50 deals that signal a growing impact investing market in Latin America



Mérida, Mexico – An increasing number of proof points are beginning to add up to a viable impact investing marketplace in Latin America.

In the past year, ImpactAlpha has tracked more than 50 impact investments in Latin American companies. Investors and entrepreneurs gathered here for the annual Foro Latinoamericano de Inversión de Impacto can point to Latin American and Caribbean ventures ventures that are generating financial returns through social and environmental impact – and raising capital and realizing exits.

“The mainstream is moving in your direction,” economist George Gray Molina told the crowd at the opening session of “the FLII,” held outdoors at an historic hacienda outside this city on the Yucatan peninsula.

For example, China’s Tencent invested $180 million in Brazilian credit unicorn Nubank, one of a raft of deals into Latin America ‘neobanks.’ The 100% digital banks are reaching previously under- and unbanked customers on mobile phones and personal computers.

China’s Tencent invests $180 million in Brazilian credit unicorn Nubank

TPG Growth’s Rise Fund, along with its co-investment partner Elevar Equity, doubled down on education in Argentina with equity investments in Digital House and Grupo VI-DA, which provides high-quality Spanish-language books to schools at a lower cost than physical books.

And Blue Like an Orange, which has raised $100 million for a mezzanine debt fund, has made its first two loans, to ride hailing firm Cabify and small-business lender Produbanco in Ecuador.  

Proof points

Growth in impact investing assets (among 81 five-year repeat respondents) in Latin America and the Caribbean has outpaced growth in other regions, notching a 15% compound annual growth rate over the last five years (vs. an industry average of 13%), according to the Global Impact Investing Network. In the GIIN’s latest investor survey, investors reported $36 billion in impact assets under management in Latin America.

A separate report found Peru stepped past Mexico as the top destination in Latin America for impact investment capital over the previous two years.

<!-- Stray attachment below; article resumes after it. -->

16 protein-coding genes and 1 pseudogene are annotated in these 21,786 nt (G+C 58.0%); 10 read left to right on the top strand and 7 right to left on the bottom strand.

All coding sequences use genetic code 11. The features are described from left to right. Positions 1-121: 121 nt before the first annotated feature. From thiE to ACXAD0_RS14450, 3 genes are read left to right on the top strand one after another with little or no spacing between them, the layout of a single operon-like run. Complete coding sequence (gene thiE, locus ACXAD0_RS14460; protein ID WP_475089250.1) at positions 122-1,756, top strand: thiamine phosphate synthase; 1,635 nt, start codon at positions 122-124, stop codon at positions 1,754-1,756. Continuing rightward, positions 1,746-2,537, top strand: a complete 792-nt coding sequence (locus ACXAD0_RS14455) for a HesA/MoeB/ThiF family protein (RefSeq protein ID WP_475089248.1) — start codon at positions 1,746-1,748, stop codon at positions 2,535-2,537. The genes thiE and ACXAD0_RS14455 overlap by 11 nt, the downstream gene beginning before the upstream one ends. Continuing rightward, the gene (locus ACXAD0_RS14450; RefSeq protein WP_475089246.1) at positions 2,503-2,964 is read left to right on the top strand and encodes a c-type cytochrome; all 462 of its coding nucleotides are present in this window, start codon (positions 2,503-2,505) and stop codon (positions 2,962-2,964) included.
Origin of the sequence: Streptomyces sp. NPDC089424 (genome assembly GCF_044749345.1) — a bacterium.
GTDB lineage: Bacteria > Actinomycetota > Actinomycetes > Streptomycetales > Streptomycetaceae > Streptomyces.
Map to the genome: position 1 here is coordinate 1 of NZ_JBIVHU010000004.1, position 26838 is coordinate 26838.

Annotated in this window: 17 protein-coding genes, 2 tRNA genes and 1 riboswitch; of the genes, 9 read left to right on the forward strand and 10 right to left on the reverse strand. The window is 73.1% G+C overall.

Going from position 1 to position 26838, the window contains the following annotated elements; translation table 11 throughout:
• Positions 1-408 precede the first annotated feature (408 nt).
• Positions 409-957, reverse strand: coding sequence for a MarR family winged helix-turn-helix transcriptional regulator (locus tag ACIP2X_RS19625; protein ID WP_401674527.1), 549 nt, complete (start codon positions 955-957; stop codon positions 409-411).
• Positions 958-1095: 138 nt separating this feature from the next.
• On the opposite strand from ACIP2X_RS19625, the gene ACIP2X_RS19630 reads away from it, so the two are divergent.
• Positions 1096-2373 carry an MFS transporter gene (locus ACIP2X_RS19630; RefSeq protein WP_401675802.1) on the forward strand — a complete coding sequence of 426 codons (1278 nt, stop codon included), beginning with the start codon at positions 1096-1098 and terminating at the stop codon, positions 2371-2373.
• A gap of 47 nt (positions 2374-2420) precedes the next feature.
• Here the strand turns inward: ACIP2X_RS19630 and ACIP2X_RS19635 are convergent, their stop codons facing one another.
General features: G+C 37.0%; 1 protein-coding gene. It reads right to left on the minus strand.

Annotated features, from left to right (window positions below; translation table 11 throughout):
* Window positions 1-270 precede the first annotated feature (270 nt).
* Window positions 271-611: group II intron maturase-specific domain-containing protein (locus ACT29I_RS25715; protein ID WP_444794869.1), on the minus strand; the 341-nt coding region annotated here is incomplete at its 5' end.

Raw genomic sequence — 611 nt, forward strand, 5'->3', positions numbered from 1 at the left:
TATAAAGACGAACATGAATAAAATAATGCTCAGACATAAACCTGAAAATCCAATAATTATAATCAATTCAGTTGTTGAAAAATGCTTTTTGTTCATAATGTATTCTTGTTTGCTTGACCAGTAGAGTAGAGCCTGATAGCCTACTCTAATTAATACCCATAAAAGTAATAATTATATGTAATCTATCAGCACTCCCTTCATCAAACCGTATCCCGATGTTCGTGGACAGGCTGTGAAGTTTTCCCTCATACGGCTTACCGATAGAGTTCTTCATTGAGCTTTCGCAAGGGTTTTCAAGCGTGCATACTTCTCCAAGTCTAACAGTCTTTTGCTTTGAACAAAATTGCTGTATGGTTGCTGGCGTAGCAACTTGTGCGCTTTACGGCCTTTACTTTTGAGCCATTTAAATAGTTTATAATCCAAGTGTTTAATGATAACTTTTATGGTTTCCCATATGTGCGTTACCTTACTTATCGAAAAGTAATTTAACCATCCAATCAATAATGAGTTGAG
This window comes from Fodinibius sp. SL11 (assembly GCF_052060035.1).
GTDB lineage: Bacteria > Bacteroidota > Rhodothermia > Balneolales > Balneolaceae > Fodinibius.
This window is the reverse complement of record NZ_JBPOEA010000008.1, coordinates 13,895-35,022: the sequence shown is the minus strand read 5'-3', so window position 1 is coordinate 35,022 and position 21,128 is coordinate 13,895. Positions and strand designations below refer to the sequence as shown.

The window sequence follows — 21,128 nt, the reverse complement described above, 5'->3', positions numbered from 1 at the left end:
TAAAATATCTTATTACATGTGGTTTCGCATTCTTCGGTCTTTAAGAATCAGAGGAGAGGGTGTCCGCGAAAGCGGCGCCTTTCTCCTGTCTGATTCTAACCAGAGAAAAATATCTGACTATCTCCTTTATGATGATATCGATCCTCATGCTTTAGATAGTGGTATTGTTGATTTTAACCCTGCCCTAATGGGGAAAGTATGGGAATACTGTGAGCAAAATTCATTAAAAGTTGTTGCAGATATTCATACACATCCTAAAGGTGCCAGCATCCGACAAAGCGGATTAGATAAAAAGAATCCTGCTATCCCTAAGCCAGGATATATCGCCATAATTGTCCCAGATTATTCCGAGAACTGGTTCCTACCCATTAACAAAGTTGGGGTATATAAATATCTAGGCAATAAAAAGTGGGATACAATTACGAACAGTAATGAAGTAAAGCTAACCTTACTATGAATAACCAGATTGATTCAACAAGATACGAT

Peru tops Latin America in impact investments

Investors in the region continue to worry about the shortage of options to exit their investments and get their capital back. While funds seeking market-rate returns are increasingly active, early-stage and risk-tolerant “patient” capital is in short supply. And few funds are pursuing innovative deal structures to accommodate investors’ and investees’ needs, according to the GIIN survey.

Still, anecdotal evidence of successful exits is accumulating. Brazil’s Vox Capital scored a 26% return with the sale of its stake in affordable healthcare network TEM. In Ecuador, Oikocredit, Triodos and MicroVest Capital Management sold their stakes back to Banco Solidario, among the first banks in Latin America to specialize in microcredit. German venture capital firm Project A recouped its investment in the natural products ecommerce platform Natue when Brazil’s Mundo Verde acquired the company for an undisclosed sum.

Earlier, Adobe Capital exited NatGas, a fast-growing startup that converts taxis and buses to natural gas. All told, impact investors have notched more than 50 exits across Latin America, according to a report from Impaqto, a consultancy in Ecuador.

Among the highlights of impact investing dealflow in Latin America:

Climate-smart and sustainable. Ventures in Brazil, Mexico, Chile and Central America are raising capital to confront the mounting challenges of climate change.

Missing middle. In Brazil, Mexico, Colombia and Ecuador, entrepreneurs are finding new ways to close the financing gap for small businesses.

Inclusive fintech. Brazil’s Nubank’s $180 million raise might have been the largest but fintech firms in Brazil, Argentina, Uruguay and Mexico are raising capital to expand access to financial services.

Farmer finance. A growing group of ventures in Mexico, Nicaragua and Argentina are delivering products and services to the 15 million family farms (including 10 million subsistence farmers) in Latin America and the Caribbean.

New schooled. Ventures in Brazil, Argentina, Mexico and Peru are creating new opportunities for education and training to reach the two-thirds of Latin America’s young people that don’t advance into higher education.

Well Being. Brazil’s a hub for healthtech and healthcare delivery innovation.

Circular economy. Greening supply chains and reducing the textile industry’s environmental impact is a growing opportunity.

Stocking the pipeline. Larger, later stage impact investments started somewhere.

Sustainable Development Goal champions. Accelerators are stocking the deal pipeline with ventures targeting the 17 U.N. global goals, while investors deploy capital to help them scale.

  • Agora Partnerships graduated 30 Latam and Caribbean startups targeting the Global Goals.
  • Blue Like an Orange’s $100 million mezzanine debt fund and TPG Growth’s $2 billion private equity Rise Fund deployed capital to ventures align with the the Global Goals.

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